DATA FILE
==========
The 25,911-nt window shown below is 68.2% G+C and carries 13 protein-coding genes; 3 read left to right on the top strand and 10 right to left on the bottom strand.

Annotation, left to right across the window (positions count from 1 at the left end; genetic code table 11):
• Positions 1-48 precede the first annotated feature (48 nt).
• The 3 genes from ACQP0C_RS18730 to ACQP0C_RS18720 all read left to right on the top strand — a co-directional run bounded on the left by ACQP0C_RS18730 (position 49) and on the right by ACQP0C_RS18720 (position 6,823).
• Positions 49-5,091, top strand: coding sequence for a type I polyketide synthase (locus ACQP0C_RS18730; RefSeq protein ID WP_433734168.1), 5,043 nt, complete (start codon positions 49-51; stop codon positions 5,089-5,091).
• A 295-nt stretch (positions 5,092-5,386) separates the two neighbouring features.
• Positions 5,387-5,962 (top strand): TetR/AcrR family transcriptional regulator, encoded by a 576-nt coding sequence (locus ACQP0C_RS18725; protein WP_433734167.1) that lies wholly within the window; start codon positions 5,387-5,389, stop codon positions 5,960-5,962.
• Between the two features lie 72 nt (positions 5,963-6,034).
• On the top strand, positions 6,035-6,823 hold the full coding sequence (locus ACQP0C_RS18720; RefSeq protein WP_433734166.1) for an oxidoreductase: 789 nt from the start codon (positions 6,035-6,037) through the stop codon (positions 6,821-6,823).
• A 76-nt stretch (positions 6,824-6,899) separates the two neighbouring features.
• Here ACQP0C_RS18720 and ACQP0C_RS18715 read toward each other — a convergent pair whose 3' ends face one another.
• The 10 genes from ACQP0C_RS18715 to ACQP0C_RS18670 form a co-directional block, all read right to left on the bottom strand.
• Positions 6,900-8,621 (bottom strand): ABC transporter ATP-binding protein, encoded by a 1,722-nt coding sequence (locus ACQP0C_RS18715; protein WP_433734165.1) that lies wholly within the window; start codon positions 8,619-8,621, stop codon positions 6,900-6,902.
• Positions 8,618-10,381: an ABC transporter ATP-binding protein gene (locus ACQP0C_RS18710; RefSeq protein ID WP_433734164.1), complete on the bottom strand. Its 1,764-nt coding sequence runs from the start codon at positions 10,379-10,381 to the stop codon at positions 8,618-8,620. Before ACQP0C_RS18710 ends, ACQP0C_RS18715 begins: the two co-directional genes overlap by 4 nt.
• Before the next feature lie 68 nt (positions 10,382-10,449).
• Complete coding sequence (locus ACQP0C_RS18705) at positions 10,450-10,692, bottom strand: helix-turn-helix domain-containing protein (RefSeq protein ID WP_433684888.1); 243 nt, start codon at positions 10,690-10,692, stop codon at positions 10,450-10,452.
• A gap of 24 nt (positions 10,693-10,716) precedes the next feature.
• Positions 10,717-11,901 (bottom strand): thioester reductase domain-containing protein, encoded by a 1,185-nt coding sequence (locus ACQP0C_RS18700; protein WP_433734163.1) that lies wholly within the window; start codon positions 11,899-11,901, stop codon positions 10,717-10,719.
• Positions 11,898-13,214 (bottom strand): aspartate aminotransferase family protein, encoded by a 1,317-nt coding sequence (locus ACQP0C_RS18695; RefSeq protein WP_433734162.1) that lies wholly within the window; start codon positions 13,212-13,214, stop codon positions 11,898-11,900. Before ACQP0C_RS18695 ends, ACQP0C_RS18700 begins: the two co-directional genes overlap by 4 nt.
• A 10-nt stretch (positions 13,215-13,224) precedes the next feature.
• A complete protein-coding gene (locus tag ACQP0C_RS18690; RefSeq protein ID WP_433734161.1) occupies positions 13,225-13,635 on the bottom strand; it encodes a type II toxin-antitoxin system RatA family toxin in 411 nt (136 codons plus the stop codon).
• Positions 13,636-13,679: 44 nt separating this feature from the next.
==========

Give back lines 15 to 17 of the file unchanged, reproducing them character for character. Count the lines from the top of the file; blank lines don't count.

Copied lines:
• Before the next feature lie 68 nt (positions 10,382-10,449).
• Complete coding sequence (locus ACQP0C_RS18705) at positions 10,450-10,692, bottom strand: helix-turn-helix domain-containing protein (RefSeq protein ID WP_433684888.1); 243 nt, start codon at positions 10,690-10,692, stop codon at positions 10,450-10,452.
• A gap of 24 nt (positions 10,693-10,716) precedes the next feature.